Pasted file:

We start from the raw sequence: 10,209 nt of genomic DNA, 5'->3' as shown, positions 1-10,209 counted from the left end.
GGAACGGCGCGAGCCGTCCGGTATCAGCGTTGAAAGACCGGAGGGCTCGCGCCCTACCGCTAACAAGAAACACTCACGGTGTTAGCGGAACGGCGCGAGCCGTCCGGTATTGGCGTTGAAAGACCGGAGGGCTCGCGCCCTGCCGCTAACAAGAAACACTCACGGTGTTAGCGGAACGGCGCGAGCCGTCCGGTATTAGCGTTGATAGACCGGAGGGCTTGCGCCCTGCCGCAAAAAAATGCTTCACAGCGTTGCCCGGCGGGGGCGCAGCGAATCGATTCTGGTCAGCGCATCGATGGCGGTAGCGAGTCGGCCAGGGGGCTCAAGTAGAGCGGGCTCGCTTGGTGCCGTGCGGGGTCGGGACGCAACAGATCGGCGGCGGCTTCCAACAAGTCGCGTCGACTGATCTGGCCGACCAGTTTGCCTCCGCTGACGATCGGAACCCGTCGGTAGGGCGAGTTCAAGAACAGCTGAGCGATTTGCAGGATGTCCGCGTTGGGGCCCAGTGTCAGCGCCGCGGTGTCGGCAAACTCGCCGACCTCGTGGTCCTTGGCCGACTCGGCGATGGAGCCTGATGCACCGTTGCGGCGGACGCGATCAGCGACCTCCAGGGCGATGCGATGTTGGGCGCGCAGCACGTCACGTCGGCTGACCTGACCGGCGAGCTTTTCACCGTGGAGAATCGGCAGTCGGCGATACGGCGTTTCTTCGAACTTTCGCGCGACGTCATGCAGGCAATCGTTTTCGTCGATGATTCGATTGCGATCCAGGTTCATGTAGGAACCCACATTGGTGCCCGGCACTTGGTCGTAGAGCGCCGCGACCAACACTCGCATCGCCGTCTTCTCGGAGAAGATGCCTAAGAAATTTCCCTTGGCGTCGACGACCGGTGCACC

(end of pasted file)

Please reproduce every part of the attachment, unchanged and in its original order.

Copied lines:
We start from the raw sequence: 10,209 nt of genomic DNA, 5'->3' as shown, positions 1-10,209 counted from the left end.
GGAACGGCGCGAGCCGTCCGGTATCAGCGTTGAAAGACCGGAGGGCTCGCGCCCTACCGCTAACAAGAAACACTCACGGTGTTAGCGGAACGGCGCGAGCCGTCCGGTATTGGCGTTGAAAGACCGGAGGGCTCGCGCCCTGCCGCTAACAAGAAACACTCACGGTGTTAGCGGAACGGCGCGAGCCGTCCGGTATTAGCGTTGATAGACCGGAGGGCTTGCGCCCTGCCGCAAAAAAATGCTTCACAGCGTTGCCCGGCGGGGGCGCAGCGAATCGATTCTGGTCAGCGCATCGATGGCGGTAGCGAGTCGGCCAGGGGGCTCAAGTAGAGCGGGCTCGCTTGGTGCCGTGCGGGGTCGGGACGCAACAGATCGGCGGCGGCTTCCAACAAGTCGCGTCGACTGATCTGGCCGACCAGTTTGCCTCCGCTGACGATCGGAACCCGTCGGTAGGGCGAGTTCAAGAACAGCTGAGCGATTTGCAGGATGTCCGCGTTGGGGCCCAGTGTCAGCGCCGCGGTGTCGGCAAACTCGCCGACCTCGTGGTCCTTGGCCGACTCGGCGATGGAGCCTGATGCACCGTTGCGGCGGACGCGATCAGCGACCTCCAGGGCGATGCGATGTTGGGCGCGCAGCACGTCACGTCGGCTGACCTGACCGGCGAGCTTTTCACCGTGGAGAATCGGCAGTCGGCGATACGGCGTTTCTTCGAACTTTCGCGCGACGTCATGCAGGCAATCGTTTTCGTCGATGATTCGATTGCGATCCAGGTTCATGTAGGAACCCACATTGGTGCCCGGCACTTGGTCGTAGAGCGCCGCGACCAACACTCGCATCGCCGTCTTCTCGGAGAAGATGCCTAAGAAATTTCCCTTGGCGTCGACGACCGGTGCACC